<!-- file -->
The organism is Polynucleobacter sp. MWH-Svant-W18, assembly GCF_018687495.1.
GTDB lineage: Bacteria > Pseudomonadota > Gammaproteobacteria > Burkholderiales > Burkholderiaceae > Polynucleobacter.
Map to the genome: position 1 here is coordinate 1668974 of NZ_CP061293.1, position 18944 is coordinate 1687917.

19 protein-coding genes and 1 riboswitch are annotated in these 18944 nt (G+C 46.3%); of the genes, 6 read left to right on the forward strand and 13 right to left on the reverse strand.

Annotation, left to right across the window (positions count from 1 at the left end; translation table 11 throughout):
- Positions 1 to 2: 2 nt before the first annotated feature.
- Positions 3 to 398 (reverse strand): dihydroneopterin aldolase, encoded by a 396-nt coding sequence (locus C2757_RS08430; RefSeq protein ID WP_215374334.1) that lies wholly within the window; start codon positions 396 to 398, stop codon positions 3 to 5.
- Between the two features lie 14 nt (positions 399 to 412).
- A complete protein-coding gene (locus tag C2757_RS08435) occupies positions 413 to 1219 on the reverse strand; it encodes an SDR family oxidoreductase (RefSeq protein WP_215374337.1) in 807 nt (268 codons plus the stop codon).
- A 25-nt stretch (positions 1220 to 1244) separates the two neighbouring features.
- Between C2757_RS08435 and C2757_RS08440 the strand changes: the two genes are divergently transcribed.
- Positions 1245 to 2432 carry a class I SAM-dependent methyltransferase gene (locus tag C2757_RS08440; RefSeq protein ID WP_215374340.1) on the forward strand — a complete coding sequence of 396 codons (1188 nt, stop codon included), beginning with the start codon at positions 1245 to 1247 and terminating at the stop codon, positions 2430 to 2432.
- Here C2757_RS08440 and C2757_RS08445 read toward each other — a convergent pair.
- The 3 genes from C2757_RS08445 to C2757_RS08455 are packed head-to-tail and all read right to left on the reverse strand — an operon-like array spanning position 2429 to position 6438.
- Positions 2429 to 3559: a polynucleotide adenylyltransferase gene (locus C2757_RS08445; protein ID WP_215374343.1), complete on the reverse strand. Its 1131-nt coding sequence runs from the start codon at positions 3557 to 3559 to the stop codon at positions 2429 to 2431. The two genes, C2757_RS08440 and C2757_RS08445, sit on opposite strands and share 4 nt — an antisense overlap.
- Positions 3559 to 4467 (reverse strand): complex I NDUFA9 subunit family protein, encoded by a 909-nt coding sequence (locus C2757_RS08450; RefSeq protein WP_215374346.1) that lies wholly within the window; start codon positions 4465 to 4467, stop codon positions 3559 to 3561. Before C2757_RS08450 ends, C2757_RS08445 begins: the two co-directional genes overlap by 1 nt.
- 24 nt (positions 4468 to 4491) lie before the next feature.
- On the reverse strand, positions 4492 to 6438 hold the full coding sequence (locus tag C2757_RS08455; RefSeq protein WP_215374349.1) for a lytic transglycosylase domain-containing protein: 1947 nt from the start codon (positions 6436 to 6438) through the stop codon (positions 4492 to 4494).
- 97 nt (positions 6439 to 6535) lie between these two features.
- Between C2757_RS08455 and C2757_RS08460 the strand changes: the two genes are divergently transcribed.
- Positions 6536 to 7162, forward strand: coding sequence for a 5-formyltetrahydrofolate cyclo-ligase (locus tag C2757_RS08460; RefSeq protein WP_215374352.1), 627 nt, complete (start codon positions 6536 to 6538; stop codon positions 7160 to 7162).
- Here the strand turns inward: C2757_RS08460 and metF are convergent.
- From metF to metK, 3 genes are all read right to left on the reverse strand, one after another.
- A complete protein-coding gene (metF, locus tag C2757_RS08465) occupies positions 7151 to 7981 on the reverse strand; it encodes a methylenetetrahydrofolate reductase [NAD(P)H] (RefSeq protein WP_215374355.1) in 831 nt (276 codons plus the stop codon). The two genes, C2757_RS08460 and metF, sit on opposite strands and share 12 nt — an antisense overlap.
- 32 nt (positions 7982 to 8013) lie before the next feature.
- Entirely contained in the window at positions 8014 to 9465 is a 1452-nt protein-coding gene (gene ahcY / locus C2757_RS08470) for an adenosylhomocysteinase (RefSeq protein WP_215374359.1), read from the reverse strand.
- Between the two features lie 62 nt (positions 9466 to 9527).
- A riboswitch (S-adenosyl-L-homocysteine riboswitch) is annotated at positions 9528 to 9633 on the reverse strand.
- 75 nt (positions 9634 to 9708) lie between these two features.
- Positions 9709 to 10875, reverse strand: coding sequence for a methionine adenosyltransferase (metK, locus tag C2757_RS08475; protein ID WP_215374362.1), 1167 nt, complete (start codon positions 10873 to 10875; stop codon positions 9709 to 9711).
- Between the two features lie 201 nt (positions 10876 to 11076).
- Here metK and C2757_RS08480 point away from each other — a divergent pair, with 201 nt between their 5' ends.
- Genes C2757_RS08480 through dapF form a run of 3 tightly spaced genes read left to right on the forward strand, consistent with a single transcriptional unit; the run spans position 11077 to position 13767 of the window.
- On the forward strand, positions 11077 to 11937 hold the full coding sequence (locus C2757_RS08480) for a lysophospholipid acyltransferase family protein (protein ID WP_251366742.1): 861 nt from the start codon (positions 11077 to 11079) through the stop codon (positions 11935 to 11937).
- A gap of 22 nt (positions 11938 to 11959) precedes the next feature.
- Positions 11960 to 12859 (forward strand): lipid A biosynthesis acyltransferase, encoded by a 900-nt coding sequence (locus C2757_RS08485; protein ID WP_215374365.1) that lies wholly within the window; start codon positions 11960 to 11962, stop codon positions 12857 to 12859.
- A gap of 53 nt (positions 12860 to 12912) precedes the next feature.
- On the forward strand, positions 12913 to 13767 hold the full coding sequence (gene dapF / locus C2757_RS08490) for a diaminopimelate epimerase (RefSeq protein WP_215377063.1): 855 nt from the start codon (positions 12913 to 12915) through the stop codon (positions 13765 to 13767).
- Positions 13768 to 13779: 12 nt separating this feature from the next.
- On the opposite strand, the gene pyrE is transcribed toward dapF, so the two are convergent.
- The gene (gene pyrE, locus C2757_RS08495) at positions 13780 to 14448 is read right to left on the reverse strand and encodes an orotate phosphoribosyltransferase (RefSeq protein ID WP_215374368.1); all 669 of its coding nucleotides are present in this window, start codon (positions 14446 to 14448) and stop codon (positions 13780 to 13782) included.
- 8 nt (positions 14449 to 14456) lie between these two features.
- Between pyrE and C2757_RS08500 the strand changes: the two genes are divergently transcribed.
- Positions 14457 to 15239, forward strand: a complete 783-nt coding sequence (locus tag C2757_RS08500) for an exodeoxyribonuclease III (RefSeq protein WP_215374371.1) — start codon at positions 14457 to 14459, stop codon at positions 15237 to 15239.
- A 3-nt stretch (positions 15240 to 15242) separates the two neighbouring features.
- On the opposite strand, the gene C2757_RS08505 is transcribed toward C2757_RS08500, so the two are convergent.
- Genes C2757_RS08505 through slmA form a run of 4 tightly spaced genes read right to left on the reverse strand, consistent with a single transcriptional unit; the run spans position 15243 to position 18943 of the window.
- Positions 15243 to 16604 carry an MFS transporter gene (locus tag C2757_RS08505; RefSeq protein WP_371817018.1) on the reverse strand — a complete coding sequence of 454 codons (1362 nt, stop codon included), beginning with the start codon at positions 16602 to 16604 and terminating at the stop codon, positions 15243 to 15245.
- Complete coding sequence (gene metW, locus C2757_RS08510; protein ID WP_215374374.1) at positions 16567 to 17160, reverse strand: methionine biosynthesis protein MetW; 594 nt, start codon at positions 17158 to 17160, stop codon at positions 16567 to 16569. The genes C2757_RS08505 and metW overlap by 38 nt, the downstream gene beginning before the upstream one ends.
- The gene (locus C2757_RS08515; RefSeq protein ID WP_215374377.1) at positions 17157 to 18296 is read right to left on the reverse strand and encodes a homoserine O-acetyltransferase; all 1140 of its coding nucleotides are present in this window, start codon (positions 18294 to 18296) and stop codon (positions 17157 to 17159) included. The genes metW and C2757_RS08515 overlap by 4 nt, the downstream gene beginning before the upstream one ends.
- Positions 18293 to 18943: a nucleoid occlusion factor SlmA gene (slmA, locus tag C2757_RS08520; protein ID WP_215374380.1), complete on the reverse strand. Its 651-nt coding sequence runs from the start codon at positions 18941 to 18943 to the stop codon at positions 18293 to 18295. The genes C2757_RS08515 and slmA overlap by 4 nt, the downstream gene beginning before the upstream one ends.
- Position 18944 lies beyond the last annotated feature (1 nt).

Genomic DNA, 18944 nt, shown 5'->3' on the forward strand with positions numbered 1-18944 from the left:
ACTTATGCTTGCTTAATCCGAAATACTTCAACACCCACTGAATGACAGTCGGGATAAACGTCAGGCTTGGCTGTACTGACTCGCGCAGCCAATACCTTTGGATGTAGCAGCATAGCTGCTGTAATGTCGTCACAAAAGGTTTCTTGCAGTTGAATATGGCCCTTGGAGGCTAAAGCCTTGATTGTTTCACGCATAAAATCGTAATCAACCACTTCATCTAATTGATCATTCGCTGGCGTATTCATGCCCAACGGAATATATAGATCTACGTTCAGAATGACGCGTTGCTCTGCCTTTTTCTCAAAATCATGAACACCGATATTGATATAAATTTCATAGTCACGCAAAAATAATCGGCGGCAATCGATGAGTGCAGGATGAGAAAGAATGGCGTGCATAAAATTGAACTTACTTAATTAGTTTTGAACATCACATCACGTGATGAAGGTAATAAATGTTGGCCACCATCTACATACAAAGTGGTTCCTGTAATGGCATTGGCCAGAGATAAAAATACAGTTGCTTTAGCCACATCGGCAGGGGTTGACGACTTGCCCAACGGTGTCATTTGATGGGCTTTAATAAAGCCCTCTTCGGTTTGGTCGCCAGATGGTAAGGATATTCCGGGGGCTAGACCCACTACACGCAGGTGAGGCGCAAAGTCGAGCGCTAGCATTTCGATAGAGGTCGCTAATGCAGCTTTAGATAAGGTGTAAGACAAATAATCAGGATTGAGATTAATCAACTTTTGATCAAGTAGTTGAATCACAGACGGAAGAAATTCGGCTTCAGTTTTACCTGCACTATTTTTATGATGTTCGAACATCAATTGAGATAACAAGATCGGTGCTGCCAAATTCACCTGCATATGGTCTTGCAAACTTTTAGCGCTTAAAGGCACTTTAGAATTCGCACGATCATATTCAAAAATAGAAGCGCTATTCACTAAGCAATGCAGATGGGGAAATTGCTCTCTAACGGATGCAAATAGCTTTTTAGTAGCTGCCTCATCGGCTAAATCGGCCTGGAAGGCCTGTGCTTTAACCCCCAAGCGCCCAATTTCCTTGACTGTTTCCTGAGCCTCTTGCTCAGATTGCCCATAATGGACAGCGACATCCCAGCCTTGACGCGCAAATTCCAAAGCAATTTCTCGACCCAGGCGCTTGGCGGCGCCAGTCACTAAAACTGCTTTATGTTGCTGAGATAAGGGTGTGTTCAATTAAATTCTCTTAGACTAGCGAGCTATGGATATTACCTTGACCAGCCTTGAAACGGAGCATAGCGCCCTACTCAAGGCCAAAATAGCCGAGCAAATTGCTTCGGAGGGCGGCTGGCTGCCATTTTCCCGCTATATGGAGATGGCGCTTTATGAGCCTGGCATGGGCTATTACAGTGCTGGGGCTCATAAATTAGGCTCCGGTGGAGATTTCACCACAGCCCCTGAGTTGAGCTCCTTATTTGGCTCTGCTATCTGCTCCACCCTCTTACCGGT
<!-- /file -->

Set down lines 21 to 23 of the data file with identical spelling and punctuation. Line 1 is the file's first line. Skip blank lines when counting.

- Positions 6536 to 7162, forward strand: coding sequence for a 5-formyltetrahydrofolate cyclo-ligase (locus tag C2757_RS08460; RefSeq protein WP_215374352.1), 627 nt, complete (start codon positions 6536 to 6538; stop codon positions 7160 to 7162).
- Here the strand turns inward: C2757_RS08460 and metF are convergent.
- From metF to metK, 3 genes are all read right to left on the reverse strand, one after another.